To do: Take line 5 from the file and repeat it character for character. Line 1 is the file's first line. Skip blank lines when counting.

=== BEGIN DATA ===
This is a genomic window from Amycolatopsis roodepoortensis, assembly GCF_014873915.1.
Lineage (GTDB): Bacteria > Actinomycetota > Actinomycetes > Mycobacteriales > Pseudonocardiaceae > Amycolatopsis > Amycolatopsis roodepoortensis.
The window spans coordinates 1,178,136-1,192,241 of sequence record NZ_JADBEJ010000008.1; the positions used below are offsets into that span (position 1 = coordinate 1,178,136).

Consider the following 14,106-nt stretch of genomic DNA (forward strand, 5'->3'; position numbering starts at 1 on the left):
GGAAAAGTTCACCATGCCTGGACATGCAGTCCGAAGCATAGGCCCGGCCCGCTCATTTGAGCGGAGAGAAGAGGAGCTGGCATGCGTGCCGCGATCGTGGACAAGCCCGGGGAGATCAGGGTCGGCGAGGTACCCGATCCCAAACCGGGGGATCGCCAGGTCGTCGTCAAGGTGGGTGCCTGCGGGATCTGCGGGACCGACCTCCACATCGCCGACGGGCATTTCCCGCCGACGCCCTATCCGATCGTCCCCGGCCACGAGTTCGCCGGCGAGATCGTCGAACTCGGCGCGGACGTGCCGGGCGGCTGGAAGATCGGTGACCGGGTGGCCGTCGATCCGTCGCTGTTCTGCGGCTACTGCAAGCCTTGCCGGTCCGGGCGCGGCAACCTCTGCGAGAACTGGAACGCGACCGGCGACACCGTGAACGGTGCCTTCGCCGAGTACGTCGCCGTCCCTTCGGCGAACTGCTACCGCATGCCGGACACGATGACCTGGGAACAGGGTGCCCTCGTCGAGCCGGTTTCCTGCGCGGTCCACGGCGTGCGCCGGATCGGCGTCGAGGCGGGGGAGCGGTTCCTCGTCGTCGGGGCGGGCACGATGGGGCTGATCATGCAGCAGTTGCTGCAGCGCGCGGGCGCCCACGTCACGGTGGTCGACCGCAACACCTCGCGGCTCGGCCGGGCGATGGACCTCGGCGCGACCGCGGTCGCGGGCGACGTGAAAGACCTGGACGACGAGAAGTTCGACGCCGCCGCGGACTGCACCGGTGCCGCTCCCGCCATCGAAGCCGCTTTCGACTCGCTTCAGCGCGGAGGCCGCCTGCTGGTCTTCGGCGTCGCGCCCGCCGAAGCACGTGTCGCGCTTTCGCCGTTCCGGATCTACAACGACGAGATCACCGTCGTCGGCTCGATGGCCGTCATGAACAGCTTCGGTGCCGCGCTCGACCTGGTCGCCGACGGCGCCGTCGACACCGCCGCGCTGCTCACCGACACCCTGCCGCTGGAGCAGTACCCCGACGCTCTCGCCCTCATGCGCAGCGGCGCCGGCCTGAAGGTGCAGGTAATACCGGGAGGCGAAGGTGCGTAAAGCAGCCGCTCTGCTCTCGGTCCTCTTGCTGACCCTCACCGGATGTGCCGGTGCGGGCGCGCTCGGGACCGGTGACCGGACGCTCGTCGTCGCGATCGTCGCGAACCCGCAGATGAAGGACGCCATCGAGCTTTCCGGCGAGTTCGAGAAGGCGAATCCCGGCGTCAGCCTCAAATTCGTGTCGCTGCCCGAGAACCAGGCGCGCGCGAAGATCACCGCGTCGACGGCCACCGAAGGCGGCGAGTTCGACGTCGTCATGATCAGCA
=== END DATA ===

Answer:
GGAAAAGTTCACCATGCCTGGACATGCAGTCCGAAGCATAGGCCCGGCCCGCTCATTTGAGCGGAGAGAAGAGGAGCTGGCATGCGTGCCGCGATCGTGGACAAGCCCGGGGAGATCAGGGTCGGCGAGGTACCCGATCCCAAACCGGGGGATCGCCAGGTCGTCGTCAAGGTGGGTGCCTGCGGGATCTGCGGGACCGACCTCCACATCGCCGACGGGCATTTCCCGCCGACGCCCTATCCGATCGTCCCCGGCCACGAGTTCGCCGGCGAGATCGTCGAACTCGGCGCGGACGTGCCGGGCGGCTGGAAGATCGGTGACCGGGTGGCCGTCGATCCGTCGCTGTTCTGCGGCTACTGCAAGCCTTGCCGGTCCGGGCGCGGCAACCTCTGCGAGAACTGGAACGCGACCGGCGACACCGTGAACGGTGCCTTCGCCGAGTACGTCGCCGTCCCTTCGGCGAACTGCTACCGCATGCCGGACACGATGACCTGGGAACAGGGTGCCCTCGTCGAGCCGGTTTCCTGCGCGGTCCACGGCGTGCGCCGGATCGGCGTCGAGGCGGGGGAGCGGTTCCTCGTCGTCGGGGCGGGCACGATGGGGCTGATCATGCAGCAGTTGCTGCAGCGCGCGGGCGCCCACGTCACGGTGGTCGACCGCAACACCTCGCGGCTCGGCCGGGCGATGGACCTCGGCGCGACCGCGGTCGCGGGCGACGTGAAAGACCTGGACGACGAGAAGTTCGACGCCGCCGCGGACTGCACCGGTGCCGCTCCCGCCATCGAAGCCGCTTTCGACTCGCTTCAGCGCGGAGGCCGCCTGCTGGTCTTCGGCGTCGCGCCCGCCGAAGCACGTGTCGCGCTTTCGCCGTTCCGGATCTACAACGACGAGATCACCGTCGTCGGCTCGATGGCCGTCATGAACAGCTTCGGTGCCGCGCTCGACCTGGTCGCCGACGGCGCCGTCGACACCGCCGCGCTGCTCACCGACACCCTGCCGCTGGAGCAGTACCCCGACGCTCTCGCCCTCATGCGCAGCGGCGCCGGCCTGAAGGTGCAGGTAATACCGGGAGGCGAAGGTGCGTAAAGCAGCCGCTCTGCTCTCGGTCCTCTTGCTGACCCTCACCGGATGTGCCGGTGCGGGCGCGCTCGGGACCGGTGACCGGACGCTCGTCGTCGCGATCGTCGCGAACCCGCAGATGAAGGACGCCATCGAGCTTTCCGGCGAGTTCGAGAAGGCGAATCCCGGCGTCAGCCTCAAATTCGTGTCGCTGCCCGAGAACCAGGCGCGCGCGAAGATCACCGCGTCGACGGCCACCGAAGGCGGCGAGTTCGACGTCGTCATGATCAGCA